Scientists Just Solved The Strange Case of Pine Trees That Always Lean Towards The Equator

Posted by on June 5, 2017 in Our Environment | 0 comments

Scientists Just Solved The Strange Case of Pine Trees That Always Lean Towards The Equator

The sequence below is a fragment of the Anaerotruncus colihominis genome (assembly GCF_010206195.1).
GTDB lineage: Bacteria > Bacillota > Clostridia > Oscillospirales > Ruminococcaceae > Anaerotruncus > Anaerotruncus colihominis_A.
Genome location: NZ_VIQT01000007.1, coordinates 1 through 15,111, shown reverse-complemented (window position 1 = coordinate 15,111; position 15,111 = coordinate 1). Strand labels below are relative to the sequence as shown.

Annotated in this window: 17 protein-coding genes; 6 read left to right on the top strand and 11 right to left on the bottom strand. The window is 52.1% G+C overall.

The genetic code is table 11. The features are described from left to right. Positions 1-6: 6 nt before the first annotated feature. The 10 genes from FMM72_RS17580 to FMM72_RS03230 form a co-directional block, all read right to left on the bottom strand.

Cook pines in Sri Lanka. Photo: eFesenko/Shutterstock But how do they do it? SIGNE DEAN 5 JUN 2017 You can find them in many places around the world – tall, lean conifers that can’t seem to grow straight. And now scientists have figured out that the direction these Cook pines (Araucaria columnaris) lean is always towards the equator, but they’re not quite sure why. Scientists have measured these trees across five continents and, for the first time, documented a species with a leaning pattern that appears to be hemisphere-dependent. Cook pines originally come from New Caledonia, a tropical archipelago in the southwest Pacific Ocean. The trees were first classified during Captain James Cook’s second mission to circumnavigate the globe. These stately pines are a popular choice for parks and gardens in many parts of the world. They can grow up to 60 metres tall (197 feet), and due to their short branches, they have a characteristic narrow appearance. But even more characteristic is a propensity for a drunken-looking slant. “When grown outside of its native range, this species has a pronounced lean so ubiquitous that it is often used as the identifying characteristic for the species,” the researchers write in their paper. Leaning pines on the campus of the University of California, US. Photo: Johns et al., Ecology (2017) It started out as an anecdotal observation – one of the researchers, botanist Matt Ritter from California Polytechnic State University, noticed that in California and Hawaii, the pines all seemed to be leaning south. But A. columnaris are also commonly grown in Australia, where one of them has even become an infamous leaning Christmas tree in the town of Lismore. And weirdly enough, colleagues told him that the tilt in the southern hemisphere is directed towards the north. To investigate this, Ritter and his team gathered measurements from 256 trees across 18 regions on five continents, including the species’ native range in New Caledonia. The researchers excluded any trees whose growth could be impacted by another object, such as a building or electricity pole. They recorded the height of each tree, trunk diameter, as well as the compass direction and extent of the lean, and to their surprise, Cook pines turned out to be more systematic in their leanings than anyone could have expected. “We uncovered a surprisingly consistent pattern of hemisphere-dependent directional leaning in A. columnaris,” the team reports. On average, the pines tilt by 8.05 degrees, leaning south in the northern hemisphere, and the opposite direction in the southern hemisphere. Less than 9 percent of the trees measured didn’t conform to this pattern. And latitude makes a difference, too – the further away the trees grew from the equator, the greater the slant. So instead of labelling them drunks, it could have something to do with sunlight. Many plants, including conifers like these pines, are known for their propensity to lean towards a light source when it’s not directly above the shoot – a characteristic known as phototropism. But there’s a different plant characteristic that helps trees stay upright – their ability to detect gravity at a molecular level, and therefore direct roots and shoots in the correct directions (towards and away from the ground, respectively). Even if a baby tree develops a tilt towards the sun, as...